TRANSPORTATION MODERNIZATION ACT: SI/2020-60
Canada Gazette, Part II, Volume 154, Number 18
SI/2020-60 September 2, 2020
TRANSPORTATION MODERNIZATION ACT
Order Fixing the Second Anniversary of the Day on Which this Order is Published in the Canada Gazette, Part II , as the Day on Which Sections 61 to 67 of that Act Come into Force
P.C. 2020-570 August 23, 2020
Her Excellency the Governor General in Council, on the recommendation of the Minister of Transport, pursuant to subsection 98(4) of the Transportation Modernization Act, chapter 10 of the Statutes of Canada, 2018, fixes the second anniversary of the day on which this Order is published in the Canada Gazette, Part II, as the day on which sections 61 to 67 of that Act come into force.
(This note is not part of the Order.)
This Order in Council, pursuant to subsection 98(4) of An Act to amend the Canada Transportation Act and other Acts respecting transportation and to make related and consequential amendments to other Acts (Transportation Modernization Act), fixes two years after the publication of the new Locomotive Voice and Video Recorder Regulations (the Regulations) as the day on which sections 61 to 67 of that Act come into force. Sections 61 to 66 of the Transportation Modernization Act amend the Railway Safety Act (RSA) and section 67 amends the Canadian Transportation Accident Investigation and Safety Board Act (CTAISBA).
The objective of this Order is to establish a coming-into-force date for provisions of the Transportation Modernization Act that are intended to enhance and improve rail safety as well as the safety of the Canadian public. The amendments to the RSA will require rail companies to fit their railway equipment with recording instruments, and provide the Governor in Council with the authority to make regulations concerning those recording instruments, while the amendments to the CTAISBA will ensure that the data can be used for purposes set out in the RSA.
The federal legislation that governs rail safety in Canada is the RSA, which applies to anyone operating over the tracks of a federally regulated railway. One of the objectives of the RSA is to promote and provide for the safety and security of the public and personnel, and the protection of property and the environment, in railway operations. In support of this objective, the RSA establishes the principle that railway companies are responsible for the safety of their own operations.
Transport Canada (TC) is responsible for administering the RSA and for developing and implementing related policies and regulations. TC also conducts inspections and audits to verify that companies and road authorities are complying with safety requirements under the RSA and its associated regulations. TC conducts approximately 33 000 railway safety inspections every year.
The Transportation Safety Board (TSB) is an independent agency responsible for administering the CTAISBA and advances transportation safety by investigating occurrences in the air, marine, pipeline, and rail modes of transportation. As part of its mandate, the TSB makes recommendations to eliminate or reduce safety deficiencies posing significant risks to the transportation system and that warrant the attention of regulators and industry. The TSB reports directly to Parliament on its activities, findings and recommendations for each fiscal year, and also reports publicly on its investigations and related findings.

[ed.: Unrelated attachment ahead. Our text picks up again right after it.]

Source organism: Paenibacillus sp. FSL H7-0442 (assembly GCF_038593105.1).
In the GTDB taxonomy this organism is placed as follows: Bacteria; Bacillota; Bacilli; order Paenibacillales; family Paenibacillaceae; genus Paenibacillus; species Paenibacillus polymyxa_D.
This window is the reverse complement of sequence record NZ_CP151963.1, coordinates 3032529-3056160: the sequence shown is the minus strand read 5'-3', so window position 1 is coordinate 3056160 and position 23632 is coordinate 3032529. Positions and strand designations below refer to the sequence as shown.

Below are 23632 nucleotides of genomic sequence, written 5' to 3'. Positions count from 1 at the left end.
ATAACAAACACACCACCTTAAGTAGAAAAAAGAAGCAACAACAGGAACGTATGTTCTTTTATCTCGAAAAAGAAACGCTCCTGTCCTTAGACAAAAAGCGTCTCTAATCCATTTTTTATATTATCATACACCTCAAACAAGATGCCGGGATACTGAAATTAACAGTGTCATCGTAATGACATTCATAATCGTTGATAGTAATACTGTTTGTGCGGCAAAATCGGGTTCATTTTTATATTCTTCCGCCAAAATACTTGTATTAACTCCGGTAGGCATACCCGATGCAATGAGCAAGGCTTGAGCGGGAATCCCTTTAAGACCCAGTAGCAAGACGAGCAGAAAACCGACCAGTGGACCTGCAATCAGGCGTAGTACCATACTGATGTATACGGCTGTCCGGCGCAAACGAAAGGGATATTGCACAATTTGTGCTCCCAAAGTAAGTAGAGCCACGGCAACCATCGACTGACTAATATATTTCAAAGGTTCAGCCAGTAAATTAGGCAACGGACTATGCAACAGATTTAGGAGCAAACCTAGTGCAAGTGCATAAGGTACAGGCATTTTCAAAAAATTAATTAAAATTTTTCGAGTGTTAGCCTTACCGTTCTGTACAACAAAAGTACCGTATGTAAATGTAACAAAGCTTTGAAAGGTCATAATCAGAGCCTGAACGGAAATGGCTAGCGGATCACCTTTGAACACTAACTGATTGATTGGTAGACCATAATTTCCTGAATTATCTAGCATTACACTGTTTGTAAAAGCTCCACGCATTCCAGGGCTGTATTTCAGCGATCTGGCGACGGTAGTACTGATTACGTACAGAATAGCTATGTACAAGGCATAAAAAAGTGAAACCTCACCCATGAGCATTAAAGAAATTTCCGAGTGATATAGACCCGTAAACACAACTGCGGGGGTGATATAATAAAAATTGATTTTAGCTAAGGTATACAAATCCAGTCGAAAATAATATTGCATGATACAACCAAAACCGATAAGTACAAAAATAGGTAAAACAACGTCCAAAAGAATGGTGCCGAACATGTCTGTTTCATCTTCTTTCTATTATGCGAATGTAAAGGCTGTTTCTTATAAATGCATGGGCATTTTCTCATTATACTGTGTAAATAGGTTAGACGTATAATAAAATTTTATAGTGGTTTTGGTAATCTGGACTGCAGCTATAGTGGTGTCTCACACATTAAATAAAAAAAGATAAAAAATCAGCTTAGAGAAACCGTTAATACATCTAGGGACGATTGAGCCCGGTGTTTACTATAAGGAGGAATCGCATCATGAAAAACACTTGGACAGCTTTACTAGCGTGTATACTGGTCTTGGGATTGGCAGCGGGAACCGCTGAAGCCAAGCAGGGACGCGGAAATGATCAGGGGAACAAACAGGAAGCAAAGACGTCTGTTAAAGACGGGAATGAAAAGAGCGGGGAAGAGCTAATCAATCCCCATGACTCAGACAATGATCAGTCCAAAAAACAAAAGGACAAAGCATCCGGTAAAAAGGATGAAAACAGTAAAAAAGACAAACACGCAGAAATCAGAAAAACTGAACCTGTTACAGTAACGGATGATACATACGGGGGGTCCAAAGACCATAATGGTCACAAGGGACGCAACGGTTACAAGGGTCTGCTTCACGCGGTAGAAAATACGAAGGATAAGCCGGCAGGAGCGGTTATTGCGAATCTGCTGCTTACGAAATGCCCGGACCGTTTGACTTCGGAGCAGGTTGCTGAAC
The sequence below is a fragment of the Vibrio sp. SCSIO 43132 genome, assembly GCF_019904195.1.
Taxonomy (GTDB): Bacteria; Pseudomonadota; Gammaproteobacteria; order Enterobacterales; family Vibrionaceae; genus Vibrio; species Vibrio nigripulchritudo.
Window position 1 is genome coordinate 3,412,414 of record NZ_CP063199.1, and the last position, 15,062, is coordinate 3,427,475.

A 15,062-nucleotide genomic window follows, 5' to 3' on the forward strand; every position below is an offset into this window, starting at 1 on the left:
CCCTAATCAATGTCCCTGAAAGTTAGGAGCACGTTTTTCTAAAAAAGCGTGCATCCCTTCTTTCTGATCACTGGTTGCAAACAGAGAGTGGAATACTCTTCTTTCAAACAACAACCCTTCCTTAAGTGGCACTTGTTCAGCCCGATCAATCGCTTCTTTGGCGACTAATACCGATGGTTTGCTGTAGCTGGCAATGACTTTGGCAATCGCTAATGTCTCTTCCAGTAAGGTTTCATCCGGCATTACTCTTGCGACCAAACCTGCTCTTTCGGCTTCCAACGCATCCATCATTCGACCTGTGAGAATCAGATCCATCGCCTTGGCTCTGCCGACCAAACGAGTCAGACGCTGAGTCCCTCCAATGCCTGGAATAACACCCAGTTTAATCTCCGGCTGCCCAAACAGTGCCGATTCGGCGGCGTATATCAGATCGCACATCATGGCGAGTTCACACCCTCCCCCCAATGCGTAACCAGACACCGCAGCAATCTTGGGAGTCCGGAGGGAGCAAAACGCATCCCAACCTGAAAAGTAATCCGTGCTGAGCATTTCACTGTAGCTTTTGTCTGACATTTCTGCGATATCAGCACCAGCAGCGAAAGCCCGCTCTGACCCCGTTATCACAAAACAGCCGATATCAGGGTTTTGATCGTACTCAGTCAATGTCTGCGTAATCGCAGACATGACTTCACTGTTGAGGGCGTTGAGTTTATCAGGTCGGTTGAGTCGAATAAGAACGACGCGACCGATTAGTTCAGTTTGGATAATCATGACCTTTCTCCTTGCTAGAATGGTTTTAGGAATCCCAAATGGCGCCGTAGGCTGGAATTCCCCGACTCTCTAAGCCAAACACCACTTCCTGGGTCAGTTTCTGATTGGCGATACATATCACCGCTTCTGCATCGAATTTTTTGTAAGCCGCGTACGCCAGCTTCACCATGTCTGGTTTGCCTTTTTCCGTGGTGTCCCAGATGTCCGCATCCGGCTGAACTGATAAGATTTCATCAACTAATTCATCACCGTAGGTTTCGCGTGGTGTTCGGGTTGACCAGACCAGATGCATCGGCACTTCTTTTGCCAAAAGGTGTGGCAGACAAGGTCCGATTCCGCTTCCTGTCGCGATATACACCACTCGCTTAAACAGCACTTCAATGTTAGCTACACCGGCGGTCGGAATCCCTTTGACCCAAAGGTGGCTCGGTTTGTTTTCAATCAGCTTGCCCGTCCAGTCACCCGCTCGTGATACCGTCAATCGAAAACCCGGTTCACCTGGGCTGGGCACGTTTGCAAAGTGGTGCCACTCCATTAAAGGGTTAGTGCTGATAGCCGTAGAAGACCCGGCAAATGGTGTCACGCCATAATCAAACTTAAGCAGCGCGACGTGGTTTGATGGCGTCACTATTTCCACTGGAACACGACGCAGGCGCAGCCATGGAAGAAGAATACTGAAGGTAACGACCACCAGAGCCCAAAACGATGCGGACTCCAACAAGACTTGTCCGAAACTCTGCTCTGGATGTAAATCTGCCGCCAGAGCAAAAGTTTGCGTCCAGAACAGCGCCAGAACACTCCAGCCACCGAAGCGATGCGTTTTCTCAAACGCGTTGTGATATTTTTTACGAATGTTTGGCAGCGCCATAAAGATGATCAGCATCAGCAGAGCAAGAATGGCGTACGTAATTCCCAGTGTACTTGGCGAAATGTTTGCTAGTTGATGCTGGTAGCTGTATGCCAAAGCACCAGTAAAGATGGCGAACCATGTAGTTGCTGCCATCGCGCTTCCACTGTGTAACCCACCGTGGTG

In 2003, the TSB first recommended the use of on-board voice recording devices in locomotive cabs. In 2012, the TSB added the lack of a requirement for both voice and video recorders on locomotives to its Watchlist. The TSB Watchlist identifies key issues that the TSB believes need to be addressed to improve the safety of Canada’s transportation system.
In February 2016, the Minister of Transport tabled in Parliament the Canada Transportation Act (CTA) Review Report, which recommended, among other things, that a formal strategy for the implementation of locomotive voice and video recording technology be developed by 2020. In September 2016, the TSB issued its report on a joint TSB–TC study on locomotive voice and video recorders, which concluded that rail safety would be enhanced if the recorded data could be used for proactive safety management. The Report noted that the safety benefits of locomotive voice and video recorders extend beyond use for post-accident investigation to also include use for proactive safety management to help identify and mitigate risks before accidents and incidents occur, which could even “reduce the need for reactive investigations.”
In response to the CTA Review Report, as well as the TSB’s reports, Watchlist and recommendations, amendments to the RSA were introduced in Parliament as part of Bill C-49, the Transportation Modernization Act, which received royal assent on May 23, 2018.
Sections 61 to 67 of the Transportation Modernization Act, which must be brought into force by Order in Council, amend the RSA to require rail companies to fit their railway equipment with recording instruments, and provide the Governor in Council with the authority to make regulations concerning these recording instruments. The new Regulations are necessary to implement the Transportation Modernization Act and are an important step in making rail transportation safer in Canada.
More specifically, the Transportation Modernization Act amends the RSA to (i) prohibit a railway company or a local railway company from operating railway equipment on a federally regulated railway unless the equipment is fitted with the required recording instruments; (ii) require that those recording instruments be used in prescribed circumstances to record specific information; and (iii) require that railway companies collect and preserve the information recorded by those instruments. The amendments also specify the circumstances in which the recorded information can be used and communicated by companies, the Minister of Transport, and railway safety inspectors. Additionally, the legislative amendments to the Transportation Modernization Act establish strong privacy protections for locomotive voice and video recorder data, by clearly reinforcing that this data is privileged information under the CTAISBA, meaning it cannot be communicated or used for any other purposes than what is authorized by law.